Brethren Archive

Christ Liveth in Me

by Inglis Fleming

That Christ who is our Saviour should be our Life, that He should live in us, is one of the most profound truths of Christianity. Well may the hymn-writer exclaim,

“Oh! what a salvation this,

That ‘Christ liveth in me!”

This is a part of the salvation of God which is oftentimes overlooked. A few words as to it therefore may not be out of place.

Two transpositions of the letters of the words CHRISTIAN MAN may help to fix two truths in the memory. First of all let us note that altering their setting the twelve letters of “Christian man” may form the words


The apostle Paul writes of himself as being such. In 2 Corinthians 12:2 we find the expression. And the passage shows the greatness of the Christian position and that we may rightly boast in it. The position “in Christ” is wholly that which God has given us. So we read, “If any man be in Christ he is a new creature (there is a new creation) . . . all things are of God” (2 Cor. 5:17-18).

Again, “Of Him (of God) are ye in Christ Jesus, who of God is made unto us wisdom, and righteousness, and sanctification, and redemption” (1 Cor. 1:30). And again, “We are His workmanship, created in Christ Jesus unto good works, which God hath before ordained that we should walk in them” (Eph. 2:10).

“In Christ” we have fullness of privilege and favour. In Him, the Beloved, “we are accepted” (Eph. 2:6). In Him we are “blessed with all spiritual blessings” (Eph. 1:3). In Him we “are complete” (Col. 2:10). “In Him” we are beyond the reach of the condemnation which attached to us in our natural condition as “in Adam.” “There is . . . no condemnation to them which are in Christ Jesus” (Rom. 8:1).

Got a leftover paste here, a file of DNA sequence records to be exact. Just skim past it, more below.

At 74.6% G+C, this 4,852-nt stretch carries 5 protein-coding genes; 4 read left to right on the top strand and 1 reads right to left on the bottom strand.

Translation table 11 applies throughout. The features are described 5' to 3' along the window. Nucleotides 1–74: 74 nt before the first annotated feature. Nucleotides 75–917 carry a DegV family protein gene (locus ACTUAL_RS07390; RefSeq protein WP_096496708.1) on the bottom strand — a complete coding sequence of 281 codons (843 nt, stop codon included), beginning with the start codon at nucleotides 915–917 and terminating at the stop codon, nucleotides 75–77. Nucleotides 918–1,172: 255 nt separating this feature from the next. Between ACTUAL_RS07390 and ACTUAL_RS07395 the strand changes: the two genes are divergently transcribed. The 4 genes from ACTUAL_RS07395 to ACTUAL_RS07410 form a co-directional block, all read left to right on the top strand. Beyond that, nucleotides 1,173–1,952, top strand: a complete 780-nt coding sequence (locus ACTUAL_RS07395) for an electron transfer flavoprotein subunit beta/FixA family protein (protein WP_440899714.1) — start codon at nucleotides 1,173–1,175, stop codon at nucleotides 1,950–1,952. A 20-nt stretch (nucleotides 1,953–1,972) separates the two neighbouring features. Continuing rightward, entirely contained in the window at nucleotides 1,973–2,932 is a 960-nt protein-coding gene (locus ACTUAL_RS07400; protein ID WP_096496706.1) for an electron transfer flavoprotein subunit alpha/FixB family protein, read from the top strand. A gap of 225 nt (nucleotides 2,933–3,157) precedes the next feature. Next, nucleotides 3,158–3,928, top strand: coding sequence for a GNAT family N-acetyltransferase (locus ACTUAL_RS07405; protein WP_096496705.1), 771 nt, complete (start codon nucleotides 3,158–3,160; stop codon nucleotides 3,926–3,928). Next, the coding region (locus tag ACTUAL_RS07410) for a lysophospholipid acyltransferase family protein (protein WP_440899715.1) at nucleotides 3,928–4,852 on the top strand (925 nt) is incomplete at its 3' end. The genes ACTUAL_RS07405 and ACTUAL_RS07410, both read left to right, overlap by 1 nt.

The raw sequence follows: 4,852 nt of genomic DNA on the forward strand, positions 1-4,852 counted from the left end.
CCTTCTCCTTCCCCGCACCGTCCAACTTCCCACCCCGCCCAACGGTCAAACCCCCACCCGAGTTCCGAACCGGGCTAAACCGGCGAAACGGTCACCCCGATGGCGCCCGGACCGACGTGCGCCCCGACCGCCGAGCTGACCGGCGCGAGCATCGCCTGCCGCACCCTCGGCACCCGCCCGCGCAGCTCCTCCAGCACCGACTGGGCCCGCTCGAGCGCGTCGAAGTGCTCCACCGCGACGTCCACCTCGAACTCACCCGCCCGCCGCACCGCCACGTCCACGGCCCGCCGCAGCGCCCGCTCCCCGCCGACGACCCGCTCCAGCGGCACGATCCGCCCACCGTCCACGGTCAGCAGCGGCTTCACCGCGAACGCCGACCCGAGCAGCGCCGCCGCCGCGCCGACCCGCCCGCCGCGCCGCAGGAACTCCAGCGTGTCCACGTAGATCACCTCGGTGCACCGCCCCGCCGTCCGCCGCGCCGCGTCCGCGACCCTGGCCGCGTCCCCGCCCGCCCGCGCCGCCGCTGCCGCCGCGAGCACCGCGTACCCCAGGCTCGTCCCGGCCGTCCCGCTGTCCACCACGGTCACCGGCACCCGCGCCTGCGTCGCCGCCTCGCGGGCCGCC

A Christian preacher would ask sometimes of young believers the question, “Are you in Adam or in Christ?” The answer would often be, “I suppose I am in Christ.” Then the query would be made, “How often are you in Christ?” and falteringly the reply would be, “Not very often, I am afraid.” They meant that they were not often acting as in Christ.

The glorious truth is that the believer on the Lord Jesus Christ—yes! every believer—is “in Christ” and always “in Christ.” God Himself to the praise of the glory of His grace has given to us this wonderful place of nearness to Himself—and He never takes us out of that position. To be assured of this is our privilege. To answer to it is our responsibility. God would have us to think His thoughts after Him in this matter and to reckon ourselves “dead indeed unto sin,” but alive to Him “in Christ Jesus.”

“In Christ is as Christ” was the brief expression used by a well-known servant of God. How much is contained in those five simple words. God has been pleased to put us in Christ’s place before Him. We had no part in it. The work was altogether beyond our powers. But God chose that every Christian should have this nearness and dearness. We were in the distance and in the darkness of sin and alienation from God, “but now in Christ Jesus, we who sometimes were far off are made nigh by the blood of Christ” (Eph. 2:13). We are before God identified with Christ, are risen together and seated in the heavenlies in Christ (Eph. 2:6).

The statement of another servant of God, “Christ’s place is our place” is a further five-worded expression well worth remembering as conveying the truth we have been considering.

Nothing of merit had we. We had no claim upon God for blessing of any kind. We were exposed to His just judgment. But He in His grace (His love acting in the presence of our sin), has chosen for His own glory to heap upon us the richest blessings which heaven’s treasury afforded.